Las Vegas Review Journal

Matching mind-sets yield deal

By Dave Berns
January 26, 1998

Shared philosophies seal a sale for Station Casinos and Crescent Real Estate Equities.

One was looking for a casino operation with a critical mass and a healthy upside. 

The other was seeking a suitor that would retire debt while pursuing growth. 

The result: Crescent Real Estate Equities Co. purchased Station Casinos Inc. for $1.7 billion.
"There was a lot of similar thinking and the cultures were similar," said Station Casinos President Frank Fertitta III. 

The genesis of the deal lay in the early days of December after Fertitta's company announced plans to transform itself into a real estate investment trust. 

So-called REITs possess a trendy financial structure that requires them to pay 95 percent of their net income to shareholders as dividends, exempting them from corporate income taxes. 

Meanwhile, Crescent Chief Executive Officer Gerald Haddock had been studying the Las Vegas gaming market for six months, seeking a healthy real estate investment along the Strip.
Knowledgeable sources said Crescent officials were eyeing Circus Circus Enterprises Inc. Haddock declined to respond. 

"As a good businessman I'm not going to disclose what we looked at," he said, "but there were a number." 

Haddock knew there were concerns that Las Vegas Boulevard was overbuilt with new hotel rooms -- more than 12,000 in the past 18 months -- driving down room rates and the stock prices of publicly traded companies. 
So, Haddock looked elsewhere. 

He and Crescent Chairman Richard Rainwater were seeking a gaming operation that was insulated from both the Strip building boom and the volatility of the high-end gaming market. 

The pair eyed Station Casinos. 

Their matchmaker was Salomon Smith Barney, a Wall Street investment firm that was overseeing Station Casinos corporate restructuring. Less than a year earlier, the firm's casino investment team had coordinated Crescent's reorganization into a REIT. 

So, executives of both companies were put together in the same room. 

"Our core business is in the office sector and we have a critical mass in submarkets -- Dallas and Houston," Haddock said. "Our approach fit with what Frank has been able to do ... creating a critical mass in a niche market."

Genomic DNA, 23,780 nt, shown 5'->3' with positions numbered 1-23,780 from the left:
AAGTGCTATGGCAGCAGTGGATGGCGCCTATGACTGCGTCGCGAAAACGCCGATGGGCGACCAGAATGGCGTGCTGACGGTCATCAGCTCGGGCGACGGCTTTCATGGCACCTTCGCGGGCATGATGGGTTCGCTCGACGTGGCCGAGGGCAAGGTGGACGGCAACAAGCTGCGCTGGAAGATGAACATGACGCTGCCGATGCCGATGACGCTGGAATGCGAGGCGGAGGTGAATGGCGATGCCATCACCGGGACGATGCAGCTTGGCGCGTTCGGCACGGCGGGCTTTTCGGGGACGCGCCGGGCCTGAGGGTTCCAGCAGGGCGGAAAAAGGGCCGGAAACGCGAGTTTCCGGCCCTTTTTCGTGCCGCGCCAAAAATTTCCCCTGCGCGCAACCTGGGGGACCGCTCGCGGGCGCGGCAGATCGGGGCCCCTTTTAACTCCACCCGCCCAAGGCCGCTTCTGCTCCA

In its portfolio, the publicly traded Crescent owns 83 office properties, seven retail properties, a 40 percent interest in 79 warehouse facilities, 90 mental health care facilities, two health and fitness resorts and an interest in five residential development companies. 

Executives from both companies spoke of Station's corporate philosophy -- target locals rather than Strip visitors.
They spoke of Station's plans to expand: Boulder Station, Palace Station, Sunset Station and Texas Station all have aggressive master plans for room and casino additions. 

They discussed the plight of Station's Missouri casinos in Kansas City and St. Louis, which have been plagued by the same loss limits and time limits for casinogoers that have affected the bottom lines of other casino operators. 

"The common theme is what I focused on, creating critical mass in a capital intensive business that has high barriers," Haddock said. 

They met throughout the Christmas holidays, spoke throughout New Year's. 

"It's hard to say at what point in time we had a deal," Haddock said. "This is a relationship, and like in any relationship, at some point Frank and I were committed that we would give it our best-faith effort."

They announced the deal Jan. 16. 

Station Casinos stockholders will receive 0.466 shares of Crescent shares for each share of Station's stock. Crescent also will assume Station's debt of $919 million, and will issue $104 million in convertible preferred stock to Station's preferred stockholders. 

Fertitta; his brother, Lorenzo, who is president of Fertitta Enterprises; and Station Casinos Executive Vice President Blake Sartini will hold the second greatest number of shares of Crescent stock to Rainwater. 

The deal awaits the approval of gaming regulators in Nevada and Missouri. Regulators will investigate the personal and financial backgrounds of Crescent's top managers before considering whether to OK the transaction. 

The process could take as long as nine months. 

Fertitta, Sartini and the rest of Station Casinos' management team along with its 13,000 employees will remain at the company. 

"We have people that have been with us 20 years, and their loyalty is to the Fertitta family," Frank Fertitta said. "It means everybody is staying. From an employee and customer view, nobody is leaving. Nothing is change." 

As for the future, the new ownership team will likely: 
  • Move ahead with plans to add towers at Palace Station and Boulder Station. 
    • "Frankly, we're going to review every opportunity we have ... and where that capital is going to be best put to work," Fertitta said. 
  • Continue to work for the elimination of loss limits and time limits for casino players in Missouri. 
    • "I think Missouri is somewhat of a containment strategy," Haddock said. "At some point in time their regulatory environment gets relaxed." 
  • Consider whether to make a move onto the Strip. 
    • "I would never rule out looking at the Strip," Haddock said, "but I don't know. It may be 50-50 what happens with potential overbuilding."